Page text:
The European Commission said Wednesday it wants to cut emissions of carbon dioxide from cars by 30 percent by 2030 and boost the use of electric vehicles by making them cheaper and easier to charge.
The proposal stops short of imposing fixed quotas for emission-free vehicles and is more modest than goals already set out by some EU members. Still, European automakers said the commission’s targets were too drastic, and Germany’s foreign minister warned against the proposal.
Commission Vice President Maros Sefcovic insisted that the plan is the most “realistic” compromise between Europe’s ambitions to blaze trails on clean energy and the costs that the continent’s powerful car manufacturers will have to bear to overhaul workforces and production.
Current targets require automakers to achieve the average permitted emission for new models in the European Union of 95 grams of CO2 per kilometer for cars, or 147 grams for light commercial vehicles by 2021.
The new proposal foresees a further reduction of 15 percent by 2025 and 30 percent by 2030, compared to 2021 levels.
Car companies that fail to meet those targets face substantial fines of 95 euros ($110) per excess gram of carbon dioxide – per car. Automakers that manage to equip at least 30 percent of their new cars with electric or other low-emission engines by 2030 will be given credits toward their carbon tally.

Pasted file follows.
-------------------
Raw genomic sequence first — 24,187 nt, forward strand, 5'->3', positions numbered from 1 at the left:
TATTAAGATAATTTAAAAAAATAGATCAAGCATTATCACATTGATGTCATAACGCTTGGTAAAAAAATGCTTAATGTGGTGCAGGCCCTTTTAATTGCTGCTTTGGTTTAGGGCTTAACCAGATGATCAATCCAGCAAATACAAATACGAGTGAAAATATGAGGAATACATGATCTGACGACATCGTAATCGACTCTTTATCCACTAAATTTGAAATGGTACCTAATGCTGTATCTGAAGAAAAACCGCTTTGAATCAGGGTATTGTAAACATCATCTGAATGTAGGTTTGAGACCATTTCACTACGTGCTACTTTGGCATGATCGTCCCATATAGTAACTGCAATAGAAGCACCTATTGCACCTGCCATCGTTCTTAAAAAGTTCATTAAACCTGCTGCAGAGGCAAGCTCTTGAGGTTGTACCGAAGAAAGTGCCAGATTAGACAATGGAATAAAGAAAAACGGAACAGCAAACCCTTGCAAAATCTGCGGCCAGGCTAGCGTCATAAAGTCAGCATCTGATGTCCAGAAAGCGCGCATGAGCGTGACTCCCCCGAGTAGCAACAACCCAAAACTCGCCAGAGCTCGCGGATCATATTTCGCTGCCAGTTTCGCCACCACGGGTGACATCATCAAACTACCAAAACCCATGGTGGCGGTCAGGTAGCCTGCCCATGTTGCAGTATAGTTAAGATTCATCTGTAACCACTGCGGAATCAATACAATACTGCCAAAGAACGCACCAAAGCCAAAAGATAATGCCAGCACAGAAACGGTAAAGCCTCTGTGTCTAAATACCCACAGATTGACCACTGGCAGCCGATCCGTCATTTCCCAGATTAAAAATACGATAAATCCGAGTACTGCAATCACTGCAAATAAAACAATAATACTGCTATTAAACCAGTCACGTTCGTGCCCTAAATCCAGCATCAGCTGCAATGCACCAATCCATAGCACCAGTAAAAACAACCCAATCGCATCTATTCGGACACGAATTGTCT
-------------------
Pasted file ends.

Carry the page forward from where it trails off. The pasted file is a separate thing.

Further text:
The European Automobile Manufacturers’ Association, an industry body, criticized the 2025 target, saying “it does not leave enough time to make the necessary technical and design changes to vehicles, in particular to light commercial vehicles given their longer development and production cycles.”
The lobby group also said the targeted cut of 30 percent by 2030 was “overly challenging” and called for a 20 percent reduction instead, saying that was “achievable at a high, but acceptable, cost.”
“The current proposal is very aggressive when we consider the low and fragmented market penetration of alternatively-powered vehicles across Europe to date,” the group’s secretary general, Erik Jonnaert, said.
Germany’s foreign minister wrote to the commission last week to say the new rules shouldn’t “suffocate” the ability of automakers to innovate.
In a letter obtained by The Associated Press, Foreign Minister Sigmar Gabriel said all European countries benefit from the jobs the auto industry creates and warned that the time frame for emissions cuts “mustn’t be too restrictive.”
The letter caused friction within the German government, which is currently hosting a two-week United Nations meeting on implementing the 2015 Paris climate accord.
“The contents of this letter weren’t coordinated within the Cabinet,” a spokeswoman for Germany’s environment ministry, Friederike Langenbruch, told reporters in Berlin.
Germany is predicted to fall short of its own climate goals, in large part due to continued high emissions from coal-fired electricity plants and vehicle traffic.
The European executive’s plan also includes 800 million euros in funding for the expansion and standardization of electric charging stations Europe-wide.